Once again we come to the point where we look back upon the year that was and try to think of the songs that moved us most. It's a nerve-wracking experience - how do we know we haven't somehow forgot something important? - but ultimately rewarding to take a look at the most genuine, original, and important songs of 2016.
Teens of Denial, Will Toledo's first album of all original material since he signed to Matador Records, is actually his thirteenth album since 2010. Despite his prolificness, 2016 felt like a real milestone for his Car Seat Headrest project, delivering a set of songs that feel timeless and inventive from the first time you hear them. "Drunk Drivers/Killer Whales," like the rest of the seventy-minute record, is packed with hooks and unforgettable moments. As the title suggests, it's essentially two songs smashed together, and it's hard to determine which chorus is more fun to shout along to, which rhythm more indelible, which peak is the song's true climax. "Drunk Drivers/Killer Whales" is a journey in just over six minutes and feels like half that time.
Sydney's own Rainbow Chan followed through on all her promise and potential this year, and the results were astounding. However, the first thing we heard from her in 2016 remains the absolute highlight of her savvy post-genre take on electronic pop. Digital bird noises and lufts of warm melody buoy the song just as much as the New Jack Swing indebted drums, atop which Rainbow Chan's soulful and delicate vocal bounces. "Nest" has a simultaneous simplicity and fullness befitting the lyrics' reminiscence of a deep and colourful intimacy beset by creeping sorrow. "I'm not enough for you," she sings at the song's closing climax, and its note of resignation is also delivered with layers of understanding, self-love and strength. Rainbow Chan has the maturity and sense of self to be an all-time great.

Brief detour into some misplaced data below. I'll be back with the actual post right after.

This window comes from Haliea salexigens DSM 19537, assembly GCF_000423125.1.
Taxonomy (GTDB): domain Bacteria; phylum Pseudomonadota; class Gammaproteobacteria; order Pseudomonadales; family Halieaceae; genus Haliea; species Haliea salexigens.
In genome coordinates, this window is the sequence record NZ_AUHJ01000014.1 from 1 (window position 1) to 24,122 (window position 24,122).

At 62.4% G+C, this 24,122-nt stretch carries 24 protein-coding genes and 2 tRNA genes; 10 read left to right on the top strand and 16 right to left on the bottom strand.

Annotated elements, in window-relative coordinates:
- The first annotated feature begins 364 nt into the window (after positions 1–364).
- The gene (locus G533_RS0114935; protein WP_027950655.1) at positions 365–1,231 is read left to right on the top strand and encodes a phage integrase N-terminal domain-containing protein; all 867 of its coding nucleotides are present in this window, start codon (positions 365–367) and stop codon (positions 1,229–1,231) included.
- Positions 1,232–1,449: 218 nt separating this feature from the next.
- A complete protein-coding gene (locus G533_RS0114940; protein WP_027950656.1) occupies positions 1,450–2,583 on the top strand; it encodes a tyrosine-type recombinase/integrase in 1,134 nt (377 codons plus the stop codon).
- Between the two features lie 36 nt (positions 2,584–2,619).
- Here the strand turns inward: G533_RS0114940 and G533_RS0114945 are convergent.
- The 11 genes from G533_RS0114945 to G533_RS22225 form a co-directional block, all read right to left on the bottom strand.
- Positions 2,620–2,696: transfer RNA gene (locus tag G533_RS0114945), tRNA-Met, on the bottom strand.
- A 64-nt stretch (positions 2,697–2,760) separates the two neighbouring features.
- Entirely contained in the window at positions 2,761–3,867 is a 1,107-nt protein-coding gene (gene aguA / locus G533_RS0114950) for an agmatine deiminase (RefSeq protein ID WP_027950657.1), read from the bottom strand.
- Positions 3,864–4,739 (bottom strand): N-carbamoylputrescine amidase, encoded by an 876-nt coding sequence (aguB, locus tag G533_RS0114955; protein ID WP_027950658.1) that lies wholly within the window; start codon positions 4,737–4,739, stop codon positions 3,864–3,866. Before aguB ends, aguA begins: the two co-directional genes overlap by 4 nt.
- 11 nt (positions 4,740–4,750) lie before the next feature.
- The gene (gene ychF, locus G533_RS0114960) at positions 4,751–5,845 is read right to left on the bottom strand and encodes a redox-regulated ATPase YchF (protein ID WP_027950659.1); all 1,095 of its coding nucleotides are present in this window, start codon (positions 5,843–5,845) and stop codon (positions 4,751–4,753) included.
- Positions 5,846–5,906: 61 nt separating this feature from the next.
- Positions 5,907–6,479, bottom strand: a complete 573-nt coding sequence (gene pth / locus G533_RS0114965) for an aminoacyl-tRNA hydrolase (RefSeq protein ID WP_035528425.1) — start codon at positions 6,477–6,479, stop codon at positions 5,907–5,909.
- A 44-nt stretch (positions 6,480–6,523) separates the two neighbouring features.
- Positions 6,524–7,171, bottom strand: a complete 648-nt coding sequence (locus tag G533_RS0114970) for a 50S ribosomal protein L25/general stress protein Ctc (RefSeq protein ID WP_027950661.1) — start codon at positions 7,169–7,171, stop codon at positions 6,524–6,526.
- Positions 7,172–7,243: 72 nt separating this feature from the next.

Mitski's lyrics read, on paper, like the kind of thing you wish you could have scrawled across your notebooks in high school. The songs on the aptly-named Puberty 2, her breakthrough album, are nakedly emotional, but still remarkably eloquent in the way they portray fear and longing. The delicate chorus of "Your Best American Girl" is almost shy, reticent metaphors and rudimentary guitar accompaniment standing in for direct confession as Mitski establishes the unfathomable distance she feels from the object of her affection - that is until the crushing chorus obliterates everything around it. The piercing, metallic cresendos ripple with self-affirmation and resolution as Mitski accepts that she is an outsider, that she'll never be "your best American girl."
The impact of "Drone Bomb Me," feels as if it's still reverberating. When the song, along with a music video featuring a weeping Naomi Campbell, premiered in March, many of us were weeping along with her. This year, ANOHNI, formerly known for her mercurial chamber pop under the name Antony & the Johnsons, made a radical shift into overt political and social commentary driven by often harsh electronic beats. The track was produced by Oneohtrix Point Never and Hudson Mohawke, and the strange collision between the former's textural compositions and the latter's outsized dance music makes for thrilling accompaniment to ANOHNI's bitter, self-eviscerating lyrics in which she implicates herself and the entire Western world in humanity's collective grief.
Generally, we're used to women playing the passive role in love songs. They seem to do a lot of waiting and hoping. When Angel Olsen sings "I ain't hangin' up this time," at the start of "Shut Up Kiss Me," though, it's clear that the script has been flipped. This year's album My Woman was the former-folkie most rock-oriented record yet, but also her most adventurous, and though the country-rock tinged "Shut Up Kiss Me" belongs to a clear lineage of exuberant rock 'n' roll love songs, it's 100% Angel Olsen. Not only is this a truly great, timeless song, but it's also a superb performance from Olsen, who applies her distinctive, caustic voice to the tire-screeching contours of the melody, delivering the song with reckless abandon, attitude and tenderness that make it feel like it's already a classic.